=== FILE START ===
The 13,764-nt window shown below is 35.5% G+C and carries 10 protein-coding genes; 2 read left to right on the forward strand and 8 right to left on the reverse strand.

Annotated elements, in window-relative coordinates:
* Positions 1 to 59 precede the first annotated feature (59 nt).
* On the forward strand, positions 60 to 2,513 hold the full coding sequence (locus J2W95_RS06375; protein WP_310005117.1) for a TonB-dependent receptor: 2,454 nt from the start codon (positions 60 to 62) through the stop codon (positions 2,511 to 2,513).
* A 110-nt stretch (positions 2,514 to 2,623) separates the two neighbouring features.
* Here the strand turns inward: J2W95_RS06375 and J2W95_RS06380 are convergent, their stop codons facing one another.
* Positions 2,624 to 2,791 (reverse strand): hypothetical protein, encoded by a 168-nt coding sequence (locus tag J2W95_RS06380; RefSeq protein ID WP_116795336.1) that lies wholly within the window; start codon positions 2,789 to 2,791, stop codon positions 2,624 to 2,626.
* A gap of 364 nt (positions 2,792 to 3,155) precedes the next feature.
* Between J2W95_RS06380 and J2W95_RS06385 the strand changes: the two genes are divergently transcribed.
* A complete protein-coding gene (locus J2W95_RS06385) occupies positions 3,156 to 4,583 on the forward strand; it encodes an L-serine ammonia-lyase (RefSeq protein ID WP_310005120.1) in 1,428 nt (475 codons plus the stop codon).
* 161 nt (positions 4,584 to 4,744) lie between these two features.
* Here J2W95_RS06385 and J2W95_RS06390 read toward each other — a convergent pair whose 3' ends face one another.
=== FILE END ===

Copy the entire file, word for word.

The 13,764-nt window shown below is 35.5% G+C and carries 10 protein-coding genes; 2 read left to right on the forward strand and 8 right to left on the reverse strand.

Annotated elements, in window-relative coordinates:
* Positions 1 to 59 precede the first annotated feature (59 nt).
* On the forward strand, positions 60 to 2,513 hold the full coding sequence (locus J2W95_RS06375; protein WP_310005117.1) for a TonB-dependent receptor: 2,454 nt from the start codon (positions 60 to 62) through the stop codon (positions 2,511 to 2,513).
* A 110-nt stretch (positions 2,514 to 2,623) separates the two neighbouring features.
* Here the strand turns inward: J2W95_RS06375 and J2W95_RS06380 are convergent, their stop codons facing one another.
* Positions 2,624 to 2,791 (reverse strand): hypothetical protein, encoded by a 168-nt coding sequence (locus tag J2W95_RS06380; RefSeq protein ID WP_116795336.1) that lies wholly within the window; start codon positions 2,789 to 2,791, stop codon positions 2,624 to 2,626.
* A gap of 364 nt (positions 2,792 to 3,155) precedes the next feature.
* Between J2W95_RS06380 and J2W95_RS06385 the strand changes: the two genes are divergently transcribed.
* A complete protein-coding gene (locus J2W95_RS06385) occupies positions 3,156 to 4,583 on the forward strand; it encodes an L-serine ammonia-lyase (RefSeq protein ID WP_310005120.1) in 1,428 nt (475 codons plus the stop codon).
* 161 nt (positions 4,584 to 4,744) lie between these two features.
* Here J2W95_RS06385 and J2W95_RS06390 read toward each other — a convergent pair whose 3' ends face one another.